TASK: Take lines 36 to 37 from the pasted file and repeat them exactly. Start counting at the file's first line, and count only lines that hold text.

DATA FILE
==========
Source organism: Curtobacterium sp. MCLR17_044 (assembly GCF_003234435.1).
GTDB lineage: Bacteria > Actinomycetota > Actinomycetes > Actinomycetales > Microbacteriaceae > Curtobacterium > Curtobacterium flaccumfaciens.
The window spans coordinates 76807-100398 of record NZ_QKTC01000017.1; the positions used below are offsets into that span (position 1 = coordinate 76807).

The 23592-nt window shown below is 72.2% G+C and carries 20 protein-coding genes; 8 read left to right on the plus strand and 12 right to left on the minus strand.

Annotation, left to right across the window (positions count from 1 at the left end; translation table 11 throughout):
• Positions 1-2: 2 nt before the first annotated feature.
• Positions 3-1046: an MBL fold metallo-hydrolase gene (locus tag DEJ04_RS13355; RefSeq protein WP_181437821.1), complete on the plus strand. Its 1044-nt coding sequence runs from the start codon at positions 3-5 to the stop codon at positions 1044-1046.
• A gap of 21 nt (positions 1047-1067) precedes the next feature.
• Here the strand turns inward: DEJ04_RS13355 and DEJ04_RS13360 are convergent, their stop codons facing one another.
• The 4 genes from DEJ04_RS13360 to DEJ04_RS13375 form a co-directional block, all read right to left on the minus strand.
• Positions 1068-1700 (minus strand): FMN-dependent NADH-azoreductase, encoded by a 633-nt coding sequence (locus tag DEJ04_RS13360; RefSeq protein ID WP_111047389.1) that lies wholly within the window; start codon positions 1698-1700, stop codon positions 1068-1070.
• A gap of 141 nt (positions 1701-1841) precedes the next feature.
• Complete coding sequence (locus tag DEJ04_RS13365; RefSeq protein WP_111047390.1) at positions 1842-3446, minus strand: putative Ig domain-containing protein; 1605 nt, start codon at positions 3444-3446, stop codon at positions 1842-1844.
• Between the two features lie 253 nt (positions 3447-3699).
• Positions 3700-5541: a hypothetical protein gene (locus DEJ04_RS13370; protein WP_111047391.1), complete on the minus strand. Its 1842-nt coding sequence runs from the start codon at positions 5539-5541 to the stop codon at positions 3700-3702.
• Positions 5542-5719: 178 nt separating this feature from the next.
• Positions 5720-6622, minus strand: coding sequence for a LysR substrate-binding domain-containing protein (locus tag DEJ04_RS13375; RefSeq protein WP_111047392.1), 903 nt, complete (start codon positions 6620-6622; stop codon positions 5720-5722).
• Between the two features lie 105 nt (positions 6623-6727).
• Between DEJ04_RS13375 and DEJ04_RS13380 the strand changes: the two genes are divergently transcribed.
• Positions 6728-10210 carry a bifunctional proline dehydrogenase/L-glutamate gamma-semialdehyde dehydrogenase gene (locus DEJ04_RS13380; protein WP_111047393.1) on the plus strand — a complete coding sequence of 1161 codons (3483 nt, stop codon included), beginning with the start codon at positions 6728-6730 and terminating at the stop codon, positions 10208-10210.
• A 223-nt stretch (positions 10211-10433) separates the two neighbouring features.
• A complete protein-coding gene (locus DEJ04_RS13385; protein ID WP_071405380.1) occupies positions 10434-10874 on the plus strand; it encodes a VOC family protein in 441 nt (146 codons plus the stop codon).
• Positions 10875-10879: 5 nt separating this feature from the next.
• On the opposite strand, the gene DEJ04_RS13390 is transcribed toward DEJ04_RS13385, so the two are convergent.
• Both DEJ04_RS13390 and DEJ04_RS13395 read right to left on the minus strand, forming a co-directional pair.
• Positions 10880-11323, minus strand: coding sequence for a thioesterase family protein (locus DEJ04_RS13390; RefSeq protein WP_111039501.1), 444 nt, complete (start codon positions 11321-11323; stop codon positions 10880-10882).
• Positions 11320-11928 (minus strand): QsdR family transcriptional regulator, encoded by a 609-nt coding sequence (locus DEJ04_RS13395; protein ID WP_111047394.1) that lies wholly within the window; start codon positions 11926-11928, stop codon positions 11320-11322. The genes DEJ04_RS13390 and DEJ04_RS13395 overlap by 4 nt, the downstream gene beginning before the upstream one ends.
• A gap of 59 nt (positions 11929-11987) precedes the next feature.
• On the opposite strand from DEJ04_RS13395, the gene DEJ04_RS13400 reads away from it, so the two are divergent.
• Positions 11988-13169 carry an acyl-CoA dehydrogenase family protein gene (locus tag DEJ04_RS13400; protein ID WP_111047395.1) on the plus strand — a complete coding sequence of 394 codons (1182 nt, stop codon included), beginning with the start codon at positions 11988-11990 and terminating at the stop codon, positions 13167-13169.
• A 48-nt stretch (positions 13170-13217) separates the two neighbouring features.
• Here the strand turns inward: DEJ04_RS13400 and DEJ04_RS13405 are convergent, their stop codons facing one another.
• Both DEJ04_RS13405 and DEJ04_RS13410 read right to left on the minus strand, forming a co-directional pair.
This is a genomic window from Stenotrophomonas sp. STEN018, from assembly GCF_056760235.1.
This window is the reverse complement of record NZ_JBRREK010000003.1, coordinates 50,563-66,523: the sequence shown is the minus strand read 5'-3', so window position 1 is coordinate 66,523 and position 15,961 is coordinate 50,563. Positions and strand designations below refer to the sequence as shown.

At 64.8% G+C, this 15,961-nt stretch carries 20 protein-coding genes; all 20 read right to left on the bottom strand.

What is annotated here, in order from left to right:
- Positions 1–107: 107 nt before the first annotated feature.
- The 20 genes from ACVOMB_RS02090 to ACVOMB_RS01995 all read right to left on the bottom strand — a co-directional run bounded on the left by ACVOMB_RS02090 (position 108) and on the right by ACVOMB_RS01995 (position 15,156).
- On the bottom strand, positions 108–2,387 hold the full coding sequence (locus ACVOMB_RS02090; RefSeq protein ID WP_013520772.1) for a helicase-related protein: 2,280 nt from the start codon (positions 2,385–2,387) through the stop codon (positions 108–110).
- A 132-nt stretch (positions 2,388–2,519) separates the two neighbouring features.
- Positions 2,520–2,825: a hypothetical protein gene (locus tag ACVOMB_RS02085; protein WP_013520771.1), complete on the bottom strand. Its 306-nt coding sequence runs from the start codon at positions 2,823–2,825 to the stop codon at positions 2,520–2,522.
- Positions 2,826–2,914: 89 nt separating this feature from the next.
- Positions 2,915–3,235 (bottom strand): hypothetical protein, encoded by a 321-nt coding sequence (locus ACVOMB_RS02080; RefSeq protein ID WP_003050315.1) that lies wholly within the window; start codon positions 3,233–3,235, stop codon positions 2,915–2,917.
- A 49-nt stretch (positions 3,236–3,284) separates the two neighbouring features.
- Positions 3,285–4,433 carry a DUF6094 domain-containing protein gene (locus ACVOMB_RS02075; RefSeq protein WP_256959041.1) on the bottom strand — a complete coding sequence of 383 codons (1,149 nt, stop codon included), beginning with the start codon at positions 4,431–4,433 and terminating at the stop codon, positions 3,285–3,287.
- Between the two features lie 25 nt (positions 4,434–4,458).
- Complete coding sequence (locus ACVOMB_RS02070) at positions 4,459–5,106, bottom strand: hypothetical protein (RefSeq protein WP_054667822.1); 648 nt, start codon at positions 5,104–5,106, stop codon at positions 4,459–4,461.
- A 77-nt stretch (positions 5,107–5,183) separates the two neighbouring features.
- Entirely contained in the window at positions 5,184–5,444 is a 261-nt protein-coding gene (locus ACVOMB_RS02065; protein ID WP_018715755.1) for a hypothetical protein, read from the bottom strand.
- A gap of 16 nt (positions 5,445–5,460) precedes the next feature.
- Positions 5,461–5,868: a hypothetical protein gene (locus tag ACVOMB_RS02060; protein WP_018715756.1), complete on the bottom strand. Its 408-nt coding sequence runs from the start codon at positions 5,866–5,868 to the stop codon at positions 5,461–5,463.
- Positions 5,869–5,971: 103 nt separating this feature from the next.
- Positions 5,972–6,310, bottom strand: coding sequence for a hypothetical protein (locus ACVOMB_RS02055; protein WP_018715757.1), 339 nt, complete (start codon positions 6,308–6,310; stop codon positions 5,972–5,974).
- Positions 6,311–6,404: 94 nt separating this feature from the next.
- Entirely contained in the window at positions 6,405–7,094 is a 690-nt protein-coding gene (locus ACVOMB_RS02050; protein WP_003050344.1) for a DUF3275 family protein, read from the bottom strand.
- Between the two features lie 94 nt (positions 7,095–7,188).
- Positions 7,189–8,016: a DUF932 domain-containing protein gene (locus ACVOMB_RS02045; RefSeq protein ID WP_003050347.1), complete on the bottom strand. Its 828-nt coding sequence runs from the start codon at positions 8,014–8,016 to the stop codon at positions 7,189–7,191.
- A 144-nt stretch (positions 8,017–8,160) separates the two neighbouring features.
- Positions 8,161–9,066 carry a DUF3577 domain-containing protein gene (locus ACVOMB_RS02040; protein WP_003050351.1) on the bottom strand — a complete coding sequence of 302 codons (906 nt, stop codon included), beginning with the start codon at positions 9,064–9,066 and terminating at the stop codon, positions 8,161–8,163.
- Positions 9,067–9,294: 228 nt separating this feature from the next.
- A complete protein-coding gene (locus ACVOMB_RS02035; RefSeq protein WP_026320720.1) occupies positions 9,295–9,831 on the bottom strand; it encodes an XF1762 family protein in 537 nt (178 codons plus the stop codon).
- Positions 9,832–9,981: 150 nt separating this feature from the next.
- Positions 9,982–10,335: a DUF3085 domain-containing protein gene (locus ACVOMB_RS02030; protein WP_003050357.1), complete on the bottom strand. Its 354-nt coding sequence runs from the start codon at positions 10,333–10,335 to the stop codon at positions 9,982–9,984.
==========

At 64.8% G+C, this 15,961-nt stretch carries 20 protein-coding genes; all 20 read right to left on the bottom strand.

What is annotated here, in order from left to right: